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Fed Loosens Rules For Ailing Investment Banks

The federal government sent a message to Wall Street this week: No more bailouts. Yes, the U.S. Treasury swooped in to save mortgage giants Fannie Mae and Freddie Mac. But no, officials would not put the taxpayer on the hook for problems at the investment banks Lehman Brothers or Merrill Lynch.

The Federal Reserve Board has taken some steps to try to stabilize things, though. If you had read all the way to the last paragraph of a press release it sent out on Sunday, you could see that the Fed was in fact offering a bailout — at least, a little one.

In this case, the largess is aimed at investment banks, which usually borrow money from day to day to keep things running. Investment banks used to package a bunch of home loans together and sell those to investors as so-called mortgage-backed securities. The individual monthly loan payments would then go to the investors, creating a constant flow of cash. But as a wave of foreclosures swept across the nation, those mortgage-backed securities became increasingly sketchy. Instead of being seen by bankers as solid collateral, they're now called toxic waste.


That situation left investment banks hard pressed to borrow money — a dangerous situation for the economy.

This weekend, the Fed put a solution in place. It loosened the rules for financial institutions so that the savings side of a large corporation — the same savings side where you bank your paycheck — could more easily lend money to the investment side. Under the old scheme, that kind of in-family lending was severely restricted. In the new world, institutions can lend money back and forth even without rock-solid collateral.

"Think about it as a family," says Ted Truman, a veteran of the Federal Reserve Board who is now at the Peterson Institute for International Economics. "There are probably limits on how much you should lend to your brother or your sister. But under emergency circumstances, you relax those limits and you lend to your brother or sister."

The catch is that if the brother or sister can't pay the loan back, the whole family could go bankrupt. This isn't just a problem for the banks, because the money the savings bank is lending out is actually your savings. Those savings are backed by the Federal Deposit Insurance Corp., the FDIC. But if the FDIC runs short of money, it will be backed by the federal government. The federal government, in this case, equals you, the taxpayer.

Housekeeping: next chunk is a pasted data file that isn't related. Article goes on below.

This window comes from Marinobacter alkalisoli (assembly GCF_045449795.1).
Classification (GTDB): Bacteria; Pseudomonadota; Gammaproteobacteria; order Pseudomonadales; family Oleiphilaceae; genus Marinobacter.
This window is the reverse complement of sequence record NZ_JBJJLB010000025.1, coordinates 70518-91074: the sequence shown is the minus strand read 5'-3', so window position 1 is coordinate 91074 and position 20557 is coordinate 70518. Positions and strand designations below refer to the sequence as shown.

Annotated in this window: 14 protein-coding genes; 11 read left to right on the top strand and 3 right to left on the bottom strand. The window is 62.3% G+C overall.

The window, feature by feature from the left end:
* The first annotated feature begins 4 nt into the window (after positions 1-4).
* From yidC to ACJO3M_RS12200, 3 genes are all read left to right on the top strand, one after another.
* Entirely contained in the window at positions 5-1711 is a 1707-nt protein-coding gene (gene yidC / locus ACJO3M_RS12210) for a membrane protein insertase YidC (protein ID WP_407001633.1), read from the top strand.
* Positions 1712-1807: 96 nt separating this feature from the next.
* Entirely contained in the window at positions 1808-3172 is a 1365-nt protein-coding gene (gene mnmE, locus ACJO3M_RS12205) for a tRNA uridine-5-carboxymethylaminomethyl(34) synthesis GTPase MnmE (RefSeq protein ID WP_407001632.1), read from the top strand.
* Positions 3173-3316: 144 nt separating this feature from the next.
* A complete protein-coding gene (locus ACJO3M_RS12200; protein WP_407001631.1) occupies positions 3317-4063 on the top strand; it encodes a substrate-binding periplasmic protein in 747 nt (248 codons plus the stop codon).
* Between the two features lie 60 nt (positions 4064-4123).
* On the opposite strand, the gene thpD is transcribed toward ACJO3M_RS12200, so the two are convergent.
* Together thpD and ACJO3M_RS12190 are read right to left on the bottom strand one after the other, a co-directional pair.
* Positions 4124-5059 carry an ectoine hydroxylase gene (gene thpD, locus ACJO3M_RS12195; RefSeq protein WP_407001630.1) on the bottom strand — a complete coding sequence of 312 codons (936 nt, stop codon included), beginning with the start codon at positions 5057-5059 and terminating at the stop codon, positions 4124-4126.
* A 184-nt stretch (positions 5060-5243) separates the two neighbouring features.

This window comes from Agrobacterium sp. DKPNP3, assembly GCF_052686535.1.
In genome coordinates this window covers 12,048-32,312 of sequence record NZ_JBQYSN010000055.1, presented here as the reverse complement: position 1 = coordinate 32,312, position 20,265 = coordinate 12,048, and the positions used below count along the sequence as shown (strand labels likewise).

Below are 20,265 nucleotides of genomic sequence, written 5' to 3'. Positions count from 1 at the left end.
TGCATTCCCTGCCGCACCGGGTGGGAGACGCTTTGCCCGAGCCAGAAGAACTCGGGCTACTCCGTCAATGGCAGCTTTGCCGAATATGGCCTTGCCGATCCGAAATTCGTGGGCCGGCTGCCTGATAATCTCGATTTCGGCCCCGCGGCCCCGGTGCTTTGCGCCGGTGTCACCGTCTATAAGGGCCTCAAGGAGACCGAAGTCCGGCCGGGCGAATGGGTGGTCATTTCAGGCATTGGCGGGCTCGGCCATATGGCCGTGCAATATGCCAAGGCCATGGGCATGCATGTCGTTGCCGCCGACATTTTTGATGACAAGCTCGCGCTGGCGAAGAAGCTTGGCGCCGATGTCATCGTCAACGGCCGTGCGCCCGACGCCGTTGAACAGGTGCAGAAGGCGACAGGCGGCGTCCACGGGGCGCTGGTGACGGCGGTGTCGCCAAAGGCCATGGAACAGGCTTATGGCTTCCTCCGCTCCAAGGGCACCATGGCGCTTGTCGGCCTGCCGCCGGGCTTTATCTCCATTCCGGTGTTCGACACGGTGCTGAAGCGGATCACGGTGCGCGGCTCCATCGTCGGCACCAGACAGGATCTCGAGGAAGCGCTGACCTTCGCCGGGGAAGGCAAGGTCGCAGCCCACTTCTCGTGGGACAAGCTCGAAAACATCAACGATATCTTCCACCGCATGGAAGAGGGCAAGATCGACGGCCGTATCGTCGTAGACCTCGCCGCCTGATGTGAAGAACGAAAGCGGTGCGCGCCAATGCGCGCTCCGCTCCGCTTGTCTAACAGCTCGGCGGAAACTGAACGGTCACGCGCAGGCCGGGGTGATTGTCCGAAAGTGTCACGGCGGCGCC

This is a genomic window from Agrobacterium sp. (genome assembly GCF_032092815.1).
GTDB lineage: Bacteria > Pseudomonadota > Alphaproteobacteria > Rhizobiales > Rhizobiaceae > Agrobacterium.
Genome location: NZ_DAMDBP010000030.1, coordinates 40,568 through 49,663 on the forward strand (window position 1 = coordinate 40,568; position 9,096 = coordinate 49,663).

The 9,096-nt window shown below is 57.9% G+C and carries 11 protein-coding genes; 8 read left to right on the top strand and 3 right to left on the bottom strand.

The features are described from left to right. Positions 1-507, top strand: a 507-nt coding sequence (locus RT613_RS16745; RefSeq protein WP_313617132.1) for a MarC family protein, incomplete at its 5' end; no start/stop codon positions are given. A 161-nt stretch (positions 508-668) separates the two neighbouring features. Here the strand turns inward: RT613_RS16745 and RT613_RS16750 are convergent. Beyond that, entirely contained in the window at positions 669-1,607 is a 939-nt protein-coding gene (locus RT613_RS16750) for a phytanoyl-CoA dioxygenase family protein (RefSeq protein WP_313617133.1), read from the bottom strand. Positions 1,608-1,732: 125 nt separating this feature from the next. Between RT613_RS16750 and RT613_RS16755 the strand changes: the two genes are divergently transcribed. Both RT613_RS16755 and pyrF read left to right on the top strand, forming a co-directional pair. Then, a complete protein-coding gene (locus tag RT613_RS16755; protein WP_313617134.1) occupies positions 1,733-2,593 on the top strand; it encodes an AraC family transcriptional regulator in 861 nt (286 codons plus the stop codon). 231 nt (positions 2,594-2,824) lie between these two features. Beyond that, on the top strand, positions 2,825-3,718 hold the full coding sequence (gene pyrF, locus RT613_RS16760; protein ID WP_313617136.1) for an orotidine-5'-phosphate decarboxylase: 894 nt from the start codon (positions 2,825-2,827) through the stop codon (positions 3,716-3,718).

"We have to swallow hard when we think about the safety implications of this," says Patricia McCoy, a professor at the University of Connecticut Law School. "People's deposits are safe. But it could result in another large bill for taxpayers."


McCoy says the implicit backing of these new loans amounts to a kind of bailout. "The left hand says, 'We're drawing a line with Lehman Brothers.' And the right hand said, 'But we'll back you up in a completely different way.' "

Restrictions against in-family lending grew out of the Great Depression, says Art Wilmarth, a professor at George Washington Law School. Many banks failed because they were exposed to risk from their real estate and securities affiliates. Congress built a firewall between the investing and saving arms of financial firms to guard against another contagious collapse.

The system hasn't worked all that well. "Well, these are firewalls that seem to burn down the first time the fire comes anywhere close," Wilmarth says. "So how good a firewall is that?"

Wilmarth lists Citigroup, JPMorgan and Bank of America as examples of U.S. institutions affected by the change. Major foreign institutions are also affected, including Credit Suisse, Deutsche Bank and Barclays.

The Fed has loosened the restrictions on in-family loans before, but in limited ways. This new policy is not permanent — it's set to expire early next year.

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